The arrangements on A Refreshing Glass of OJ will probably make or break this album for you. I had flashbacks of '90s a cappella while reviewing these songs. You're not going to get warm and radio-friendly here so much as you're going to get "joh joh"ed to the brink of madness. Sometimes it's really awesome madness, as on Teenage Dirtbag where this style adds huge amounts of personality to a song that definitely demands as much. It's also pretty cool on Starlight, where it adds a nice contrast to the gorgeous, lofty solo from Jorge Izquierdo, who peacefully floats above the aggressive background. Other times, harsh abrasive syllables just don't stack up; I've Got You Under My Skin really needs more warmth to capture its original charm. But good or less so, these arrangements are certainly memorable. Sadly, arrangers aren't listened in the liner notes; it would have been nice to see who did what.

If you haven't caught on to the theme here, this album is about personal preference. It's sung well and with great gusto. Will you like the Achordants' modern old-fashioned interpretations? You'll have to listen for yourself.


Tuning / Blend 4
Energy / Intensity 4
Innovation / Creativity 3
Soloists 3
Sound / Production 4
Repeat Listenability 3
Tracks
1 Used to Love U 3
2 I've Got You Under My Skin 3
3 Ain't No Sunshine 4
4 Starlight 4
5 Rehab 3
6 Teenage Dirtbag 3
7 Here (In Your Arms) 3
8 Can't Take My Eyes Off You 4
9 Nour El Ain 4
10 Killer Queen 4
11 Stayin' Alive 3
12 Streetcorner Symphony 3

A Refreshing Glass of OJ by the UNC Anchordants is a clunky listen. It's not an unpleasant album on the whole, but this group has a decidedly uneven sound when it comes to groove and solo delivery. There are a few moments of brilliance when the proverbial stars align, but unfortunately they are the exception, not the rule. The hits and the misses come out to an overall average listening experience.

Let's start with the biggest issue: groove. For all the clear studio polish that defines the group's sound (clear, not effected, a purist approach), the Anchordants have a mighty tough time staying together on the beat. Whether the style is jazz, funk, soul, or disco, I counted numerous moments on this album where the drums weren't quite in line with the vocals. The basses also have a tough time staying on beat, which is made all the more apparent because of the section's rough tuning and blend. It's not unusual to hear a bit of this problem on collegiate releases (it's almost standard on high school albums), but it's prevalent here to the point of distraction.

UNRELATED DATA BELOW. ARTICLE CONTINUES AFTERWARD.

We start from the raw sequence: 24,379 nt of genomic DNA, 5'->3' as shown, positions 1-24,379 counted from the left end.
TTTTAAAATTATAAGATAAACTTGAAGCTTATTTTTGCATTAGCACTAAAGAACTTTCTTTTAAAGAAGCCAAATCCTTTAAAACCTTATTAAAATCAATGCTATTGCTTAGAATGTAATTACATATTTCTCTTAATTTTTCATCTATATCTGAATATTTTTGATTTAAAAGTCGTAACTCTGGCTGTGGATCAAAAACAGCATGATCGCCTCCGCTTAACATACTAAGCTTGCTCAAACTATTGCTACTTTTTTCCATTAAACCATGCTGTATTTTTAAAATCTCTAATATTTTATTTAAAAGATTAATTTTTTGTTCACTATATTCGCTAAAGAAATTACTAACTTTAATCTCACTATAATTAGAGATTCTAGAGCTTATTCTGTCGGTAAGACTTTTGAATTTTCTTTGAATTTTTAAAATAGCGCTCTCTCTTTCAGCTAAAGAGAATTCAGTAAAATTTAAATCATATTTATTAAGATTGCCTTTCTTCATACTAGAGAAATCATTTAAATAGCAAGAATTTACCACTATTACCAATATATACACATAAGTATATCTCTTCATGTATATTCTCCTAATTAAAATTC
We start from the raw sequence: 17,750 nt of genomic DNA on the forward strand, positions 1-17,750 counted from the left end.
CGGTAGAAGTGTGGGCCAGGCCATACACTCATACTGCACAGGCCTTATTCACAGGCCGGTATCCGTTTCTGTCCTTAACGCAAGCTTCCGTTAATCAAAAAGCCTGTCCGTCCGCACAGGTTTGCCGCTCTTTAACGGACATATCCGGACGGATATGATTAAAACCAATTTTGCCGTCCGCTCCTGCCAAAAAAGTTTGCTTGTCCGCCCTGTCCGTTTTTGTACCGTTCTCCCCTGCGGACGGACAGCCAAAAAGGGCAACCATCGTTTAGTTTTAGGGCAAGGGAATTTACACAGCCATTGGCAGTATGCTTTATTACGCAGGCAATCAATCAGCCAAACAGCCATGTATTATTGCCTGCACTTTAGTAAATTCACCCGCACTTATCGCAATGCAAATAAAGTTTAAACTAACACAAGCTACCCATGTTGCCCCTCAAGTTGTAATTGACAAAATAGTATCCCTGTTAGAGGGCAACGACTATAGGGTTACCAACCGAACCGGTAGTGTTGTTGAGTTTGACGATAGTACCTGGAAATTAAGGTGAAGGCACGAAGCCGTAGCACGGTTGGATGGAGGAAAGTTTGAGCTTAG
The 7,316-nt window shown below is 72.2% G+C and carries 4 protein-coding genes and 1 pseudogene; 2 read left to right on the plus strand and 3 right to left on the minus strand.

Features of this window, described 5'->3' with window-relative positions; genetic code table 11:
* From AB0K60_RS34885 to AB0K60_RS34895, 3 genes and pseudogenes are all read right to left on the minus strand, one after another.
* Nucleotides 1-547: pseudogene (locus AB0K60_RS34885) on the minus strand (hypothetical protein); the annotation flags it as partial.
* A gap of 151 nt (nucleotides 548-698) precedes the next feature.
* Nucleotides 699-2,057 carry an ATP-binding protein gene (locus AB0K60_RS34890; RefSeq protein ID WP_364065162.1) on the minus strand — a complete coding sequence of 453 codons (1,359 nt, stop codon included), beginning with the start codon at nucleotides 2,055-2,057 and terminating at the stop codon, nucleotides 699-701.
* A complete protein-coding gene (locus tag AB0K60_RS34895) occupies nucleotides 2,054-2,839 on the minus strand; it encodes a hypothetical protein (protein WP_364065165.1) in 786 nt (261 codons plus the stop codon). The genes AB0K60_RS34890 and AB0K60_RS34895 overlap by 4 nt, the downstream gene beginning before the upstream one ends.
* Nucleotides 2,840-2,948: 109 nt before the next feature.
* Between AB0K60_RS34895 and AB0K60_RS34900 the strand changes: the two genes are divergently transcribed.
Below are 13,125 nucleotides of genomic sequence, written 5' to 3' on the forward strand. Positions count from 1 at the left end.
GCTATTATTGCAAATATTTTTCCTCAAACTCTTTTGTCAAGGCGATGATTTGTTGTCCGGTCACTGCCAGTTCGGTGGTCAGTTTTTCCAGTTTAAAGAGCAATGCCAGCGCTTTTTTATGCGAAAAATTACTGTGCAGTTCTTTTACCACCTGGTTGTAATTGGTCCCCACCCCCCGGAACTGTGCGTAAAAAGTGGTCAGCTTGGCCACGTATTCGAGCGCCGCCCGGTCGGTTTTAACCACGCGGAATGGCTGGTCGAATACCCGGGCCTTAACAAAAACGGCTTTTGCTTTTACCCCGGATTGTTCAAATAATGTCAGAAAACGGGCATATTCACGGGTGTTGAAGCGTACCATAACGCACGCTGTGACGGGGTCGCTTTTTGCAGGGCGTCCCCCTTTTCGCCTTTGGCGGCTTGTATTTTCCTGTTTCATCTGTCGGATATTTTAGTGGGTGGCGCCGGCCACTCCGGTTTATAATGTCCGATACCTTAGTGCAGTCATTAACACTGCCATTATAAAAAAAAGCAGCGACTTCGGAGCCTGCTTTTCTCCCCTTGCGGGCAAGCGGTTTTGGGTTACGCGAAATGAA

Soloists have difficulty finding the groove as well, but that's just the tip of the iceberg. OJ features a few truly good solos — Jorge Izquierdo has the two best, with Starlight and Can't Take My Eyes Off You — but many more feel mismatched with the styles they attempt. Micah Caldwell's overly-proper baritenor sounds awkward and soulless on John Legend's Used to Love U. Kevin Wenzel has similar trouble with the funky Rehab but fares much better on the more straightforward Killer Queen. The sum of these problems is that the Anchordants as a group come off sounding very angular and forced.

The aforementioned Starlight is the one track where things really just seem to click. The solo is great, the arrangement plays well to the group's strength (big cascading, open chords), and the groove is simple enough to stay consistent and unobtrusive. There's also a cool, quiet breakdown at 1:45 that cleverly reverses the cascade pattern to neat effect. I'll also give the guys a bonus point for Nour El Ain: an unusual choice done well.

To reach the next level, the Anchordants need to pay more attention to the little details that will elevate their group sound. Sometimes moving your snare drum over a millisecond can make the difference between stilted and danceable. According to the liner notes, this group had four producers, and I wonder if maybe this is a case of too many cooks in the kitchen. Next time, these guys might benefit from having only one or two people at the helm who can bring a more focused musicality to the end product.